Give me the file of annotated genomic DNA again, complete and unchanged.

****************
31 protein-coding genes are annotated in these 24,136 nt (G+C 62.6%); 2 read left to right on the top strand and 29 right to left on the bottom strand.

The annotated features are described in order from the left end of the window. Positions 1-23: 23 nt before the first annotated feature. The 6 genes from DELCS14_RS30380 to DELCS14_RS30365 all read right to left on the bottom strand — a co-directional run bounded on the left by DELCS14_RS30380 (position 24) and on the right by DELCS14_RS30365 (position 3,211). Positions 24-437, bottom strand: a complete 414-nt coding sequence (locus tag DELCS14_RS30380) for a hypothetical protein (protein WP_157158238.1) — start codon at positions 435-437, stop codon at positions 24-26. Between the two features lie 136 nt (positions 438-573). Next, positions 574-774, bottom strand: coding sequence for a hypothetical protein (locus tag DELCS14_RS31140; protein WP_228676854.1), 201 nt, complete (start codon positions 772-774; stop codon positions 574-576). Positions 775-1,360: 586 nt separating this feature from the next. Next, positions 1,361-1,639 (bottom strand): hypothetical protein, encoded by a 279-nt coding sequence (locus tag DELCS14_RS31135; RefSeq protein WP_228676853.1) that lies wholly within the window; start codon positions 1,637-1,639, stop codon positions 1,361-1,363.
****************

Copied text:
31 protein-coding genes are annotated in these 24,136 nt (G+C 62.6%); 2 read left to right on the top strand and 29 right to left on the bottom strand.

The annotated features are described in order from the left end of the window. Positions 1-23: 23 nt before the first annotated feature. The 6 genes from DELCS14_RS30380 to DELCS14_RS30365 all read right to left on the bottom strand — a co-directional run bounded on the left by DELCS14_RS30380 (position 24) and on the right by DELCS14_RS30365 (position 3,211). Positions 24-437, bottom strand: a complete 414-nt coding sequence (locus tag DELCS14_RS30380) for a hypothetical protein (protein WP_157158238.1) — start codon at positions 435-437, stop codon at positions 24-26. Between the two features lie 136 nt (positions 438-573). Next, positions 574-774, bottom strand: coding sequence for a hypothetical protein (locus tag DELCS14_RS31140; protein WP_228676854.1), 201 nt, complete (start codon positions 772-774; stop codon positions 574-576). Positions 775-1,360: 586 nt separating this feature from the next. Next, positions 1,361-1,639 (bottom strand): hypothetical protein, encoded by a 279-nt coding sequence (locus tag DELCS14_RS31135; RefSeq protein WP_228676853.1) that lies wholly within the window; start codon positions 1,637-1,639, stop codon positions 1,361-1,363.